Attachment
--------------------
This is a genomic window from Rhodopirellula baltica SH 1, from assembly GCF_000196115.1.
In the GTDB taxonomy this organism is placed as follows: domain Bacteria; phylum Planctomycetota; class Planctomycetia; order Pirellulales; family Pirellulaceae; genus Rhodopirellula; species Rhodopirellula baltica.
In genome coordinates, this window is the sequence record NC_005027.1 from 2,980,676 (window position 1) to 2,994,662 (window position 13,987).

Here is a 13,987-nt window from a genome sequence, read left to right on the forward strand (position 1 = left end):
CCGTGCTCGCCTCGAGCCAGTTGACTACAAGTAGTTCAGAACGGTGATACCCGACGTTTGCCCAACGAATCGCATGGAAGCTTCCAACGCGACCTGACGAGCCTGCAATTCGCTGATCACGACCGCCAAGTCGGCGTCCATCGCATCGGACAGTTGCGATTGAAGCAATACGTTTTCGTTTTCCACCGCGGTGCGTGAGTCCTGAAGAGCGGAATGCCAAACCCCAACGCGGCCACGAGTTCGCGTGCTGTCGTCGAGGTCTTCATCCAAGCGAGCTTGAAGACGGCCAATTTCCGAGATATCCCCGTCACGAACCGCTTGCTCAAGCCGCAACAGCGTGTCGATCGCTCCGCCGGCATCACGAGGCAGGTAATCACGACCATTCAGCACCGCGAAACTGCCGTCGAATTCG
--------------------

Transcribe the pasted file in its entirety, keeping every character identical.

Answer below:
This is a genomic window from Rhodopirellula baltica SH 1, from assembly GCF_000196115.1.
In the GTDB taxonomy this organism is placed as follows: domain Bacteria; phylum Planctomycetota; class Planctomycetia; order Pirellulales; family Pirellulaceae; genus Rhodopirellula; species Rhodopirellula baltica.
In genome coordinates, this window is the sequence record NC_005027.1 from 2,980,676 (window position 1) to 2,994,662 (window position 13,987).

Here is a 13,987-nt window from a genome sequence, read left to right on the forward strand (position 1 = left end):
CCGTGCTCGCCTCGAGCCAGTTGACTACAAGTAGTTCAGAACGGTGATACCCGACGTTTGCCCAACGAATCGCATGGAAGCTTCCAACGCGACCTGACGAGCCTGCAATTCGCTGATCACGACCGCCAAGTCGGCGTCCATCGCATCGGACAGTTGCGATTGAAGCAATACGTTTTCGTTTTCCACCGCGGTGCGTGAGTCCTGAAGAGCGGAATGCCAAACCCCAACGCGGCCACGAGTTCGCGTGCTGTCGTCGAGGTCTTCATCCAAGCGAGCTTGAAGACGGCCAATTTCCGAGATATCCCCGTCACGAACCGCTTGCTCAAGCCGCAACAGCGTGTCGATCGCTCCGCCGGCATCACGAGGCAGGTAATCACGACCATTCAGCACCGCGAAACTGCCGTCGAATTCG